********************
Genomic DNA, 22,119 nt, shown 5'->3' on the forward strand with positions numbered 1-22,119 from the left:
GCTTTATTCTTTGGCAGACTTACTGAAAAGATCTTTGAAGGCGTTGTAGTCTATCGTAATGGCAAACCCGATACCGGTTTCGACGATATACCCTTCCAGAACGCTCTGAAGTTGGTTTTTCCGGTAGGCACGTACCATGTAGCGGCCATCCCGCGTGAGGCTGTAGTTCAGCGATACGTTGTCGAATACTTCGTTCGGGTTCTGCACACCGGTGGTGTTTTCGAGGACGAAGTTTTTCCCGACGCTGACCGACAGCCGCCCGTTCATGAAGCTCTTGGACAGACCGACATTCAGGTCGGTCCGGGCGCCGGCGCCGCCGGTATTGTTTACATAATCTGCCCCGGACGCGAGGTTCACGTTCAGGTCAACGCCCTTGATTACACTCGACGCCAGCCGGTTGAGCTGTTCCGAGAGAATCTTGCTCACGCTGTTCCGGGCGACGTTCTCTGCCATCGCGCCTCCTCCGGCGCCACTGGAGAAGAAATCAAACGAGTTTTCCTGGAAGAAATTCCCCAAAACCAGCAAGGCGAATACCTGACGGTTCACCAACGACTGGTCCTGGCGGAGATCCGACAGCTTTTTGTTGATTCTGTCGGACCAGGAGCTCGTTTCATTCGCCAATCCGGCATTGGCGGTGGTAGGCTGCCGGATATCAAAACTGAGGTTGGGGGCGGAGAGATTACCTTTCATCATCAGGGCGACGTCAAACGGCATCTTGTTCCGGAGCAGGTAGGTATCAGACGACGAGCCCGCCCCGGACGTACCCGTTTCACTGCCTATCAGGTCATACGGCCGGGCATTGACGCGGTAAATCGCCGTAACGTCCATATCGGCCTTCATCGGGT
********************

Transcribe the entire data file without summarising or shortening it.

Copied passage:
Genomic DNA, 22,119 nt, shown 5'->3' on the forward strand with positions numbered 1-22,119 from the left:
GCTTTATTCTTTGGCAGACTTACTGAAAAGATCTTTGAAGGCGTTGTAGTCTATCGTAATGGCAAACCCGATACCGGTTTCGACGATATACCCTTCCAGAACGCTCTGAAGTTGGTTTTTCCGGTAGGCACGTACCATGTAGCGGCCATCCCGCGTGAGGCTGTAGTTCAGCGATACGTTGTCGAATACTTCGTTCGGGTTCTGCACACCGGTGGTGTTTTCGAGGACGAAGTTTTTCCCGACGCTGACCGACAGCCGCCCGTTCATGAAGCTCTTGGACAGACCGACATTCAGGTCGGTCCGGGCGCCGGCGCCGCCGGTATTGTTTACATAATCTGCCCCGGACGCGAGGTTCACGTTCAGGTCAACGCCCTTGATTACACTCGACGCCAGCCGGTTGAGCTGTTCCGAGAGAATCTTGCTCACGCTGTTCCGGGCGACGTTCTCTGCCATCGCGCCTCCTCCGGCGCCACTGGAGAAGAAATCAAACGAGTTTTCCTGGAAGAAATTCCCCAAAACCAGCAAGGCGAATACCTGACGGTTCACCAACGACTGGTCCTGGCGGAGATCCGACAGCTTTTTGTTGATTCTGTCGGACCAGGAGCTCGTTTCATTCGCCAATCCGGCATTGGCGGTGGTAGGCTGCCGGATATCAAAACTGAGGTTGGGGGCGGAGAGATTACCTTTCATCATCAGGGCGACGTCAAACGGCATCTTGTTCCGGAGCAGGTAGGTATCAGACGACGAGCCCGCCCCGGACGTACCCGTTTCACTGCCTATCAGGTCATACGGCCGGGCATTGACGCGGTAAATCGCCGTAACGTCCATATCGGCCTTCATCGGGT